Tis Midsummer Eve

I've been gleaning again.  Working through my old notebooks from several years of searching the Clare manuscripts in the Peterborough Archive for little known or unpublished (as far as I know) work.  I noticed, only when typing them up, the links between these three short poems transcribed on three seperate visits in 2017.  Not the most eloquent of Clare's output, but they do have a real charm.

Heres the old fairey rings by this dark thickets side
Where the owl rests in fear & the foxes abide
Where fairys dance round them more still than a sigh
Yet the shepherd when late hears the noise passing bye –
& oer his snug fire in his cottage at night
Hell talk till the candle turns blue with affright
Of the pranks that they play & the sports they pursue
& the mischief when vexed that they venture to do
How they steal into barns & fall thrashing the corn
Till the cock on the dunghill gins sounding his horn
Then all in an instant flye silent away
With an ear in their hands & so many are they
That the old startled farmer with anguish & awe
When he comes in the morning finds nothing but straw
& why shouldnt we of our troubles take leave
& with nature make merry at midsummers eve
(lines 84-99)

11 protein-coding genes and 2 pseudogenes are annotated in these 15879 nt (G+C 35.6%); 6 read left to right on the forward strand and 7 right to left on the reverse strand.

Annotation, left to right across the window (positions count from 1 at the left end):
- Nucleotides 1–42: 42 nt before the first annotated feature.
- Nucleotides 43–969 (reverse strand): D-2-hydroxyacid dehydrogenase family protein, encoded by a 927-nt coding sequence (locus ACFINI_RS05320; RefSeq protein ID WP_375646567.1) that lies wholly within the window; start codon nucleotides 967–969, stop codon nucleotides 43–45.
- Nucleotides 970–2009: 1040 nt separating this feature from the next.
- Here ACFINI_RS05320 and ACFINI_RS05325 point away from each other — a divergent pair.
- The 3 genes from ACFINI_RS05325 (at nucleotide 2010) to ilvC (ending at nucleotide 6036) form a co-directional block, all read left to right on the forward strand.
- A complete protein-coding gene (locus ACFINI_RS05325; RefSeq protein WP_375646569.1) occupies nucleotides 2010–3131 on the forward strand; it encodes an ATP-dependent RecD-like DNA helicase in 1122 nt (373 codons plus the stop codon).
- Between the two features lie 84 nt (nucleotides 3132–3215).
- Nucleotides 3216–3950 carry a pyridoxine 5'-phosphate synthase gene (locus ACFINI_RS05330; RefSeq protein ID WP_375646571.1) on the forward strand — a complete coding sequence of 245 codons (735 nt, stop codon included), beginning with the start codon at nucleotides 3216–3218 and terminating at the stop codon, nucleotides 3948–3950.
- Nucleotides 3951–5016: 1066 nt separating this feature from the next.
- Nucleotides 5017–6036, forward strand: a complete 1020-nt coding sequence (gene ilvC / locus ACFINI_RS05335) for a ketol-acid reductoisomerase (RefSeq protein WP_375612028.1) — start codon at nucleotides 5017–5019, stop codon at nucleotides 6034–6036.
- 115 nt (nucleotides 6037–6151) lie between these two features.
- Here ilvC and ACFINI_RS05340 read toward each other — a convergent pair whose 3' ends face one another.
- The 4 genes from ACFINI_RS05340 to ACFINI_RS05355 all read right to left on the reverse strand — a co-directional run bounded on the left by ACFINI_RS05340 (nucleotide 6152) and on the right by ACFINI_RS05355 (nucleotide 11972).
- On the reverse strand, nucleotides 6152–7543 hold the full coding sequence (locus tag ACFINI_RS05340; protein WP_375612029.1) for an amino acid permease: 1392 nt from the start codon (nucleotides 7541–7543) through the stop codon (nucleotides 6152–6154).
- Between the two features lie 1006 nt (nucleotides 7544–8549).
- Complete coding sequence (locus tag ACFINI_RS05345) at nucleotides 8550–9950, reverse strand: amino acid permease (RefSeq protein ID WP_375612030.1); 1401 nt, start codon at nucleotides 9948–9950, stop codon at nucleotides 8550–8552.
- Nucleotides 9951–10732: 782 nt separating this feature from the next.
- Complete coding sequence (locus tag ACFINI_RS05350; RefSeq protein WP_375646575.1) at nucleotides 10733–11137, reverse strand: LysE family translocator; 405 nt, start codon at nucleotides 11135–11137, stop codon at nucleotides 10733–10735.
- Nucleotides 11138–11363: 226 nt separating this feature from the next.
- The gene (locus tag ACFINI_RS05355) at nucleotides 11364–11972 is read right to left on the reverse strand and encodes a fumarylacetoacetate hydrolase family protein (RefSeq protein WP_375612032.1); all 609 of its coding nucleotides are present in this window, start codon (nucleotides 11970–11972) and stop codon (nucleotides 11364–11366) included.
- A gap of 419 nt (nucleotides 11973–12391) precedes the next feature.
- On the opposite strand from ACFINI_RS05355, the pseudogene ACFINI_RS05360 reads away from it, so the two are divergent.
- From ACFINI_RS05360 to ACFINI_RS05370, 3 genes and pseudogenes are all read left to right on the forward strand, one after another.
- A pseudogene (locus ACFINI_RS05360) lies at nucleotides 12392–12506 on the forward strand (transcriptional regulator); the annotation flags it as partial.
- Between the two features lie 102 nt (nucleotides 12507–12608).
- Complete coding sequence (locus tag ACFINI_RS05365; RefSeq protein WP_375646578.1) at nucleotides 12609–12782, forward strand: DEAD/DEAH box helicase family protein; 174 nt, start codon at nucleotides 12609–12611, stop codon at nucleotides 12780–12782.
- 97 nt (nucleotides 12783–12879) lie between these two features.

Pet MS A49 p32
(Unpublished save MP II 207)

Do but look what a beautiful midsummer night
The fairys are dancing [no] doubt by moon light
In the dark beaten rings by the old forrest side
Where the owl roosts with fear and the fairies abide
Grass & flowers seem oerjoyed in the merry moonlight
& dress to impress in gay partys at night
For the pasture is free from the rude heavy cow
& they walk with no fear to be trampled on now
The bee with his load of red dust on his thigh
No longer to teaze them for kisses comes nigh
Tho the Moth a coy lover for chances doth creep
His kisses to steal now he thinks them asleep

Pet MS A39 p11

The Moth a coy lover now ventures to creep
Out at night to steal kisses from flowers when asleep
But the Butterflye bold as the Bee for a plot
Kisses the flowers all the day whether willing or not
Now no longer able his sports to pursue
He lay neath a leaf to get out of the dew
Heres the Cockchaffer to with his old sullen drone
Sings as if he thought no song sweet as his own
The Bee too with grains of red dust on each thigh
Who had drained thro the day all the honey flowers dry
& in vain he attempted straight forward to drive
He reeled and mistook the way home to his hive
Till lost on this spot in a considerable fright
He makes on this thistle a bed for the night
Heres the rope dancing spider a trusting his threads
From his web on the branches high over their heads
Ah well may you laugh at the sports he doth make
While he dances away in no fears for his neck
The rest were all coupled & happy & they
Song the old merry songs which they sang at his day

Pet MS A31 p9
‘Hidden Treasures’ - Arbour Editions – 2016 (2nd edition 2019)

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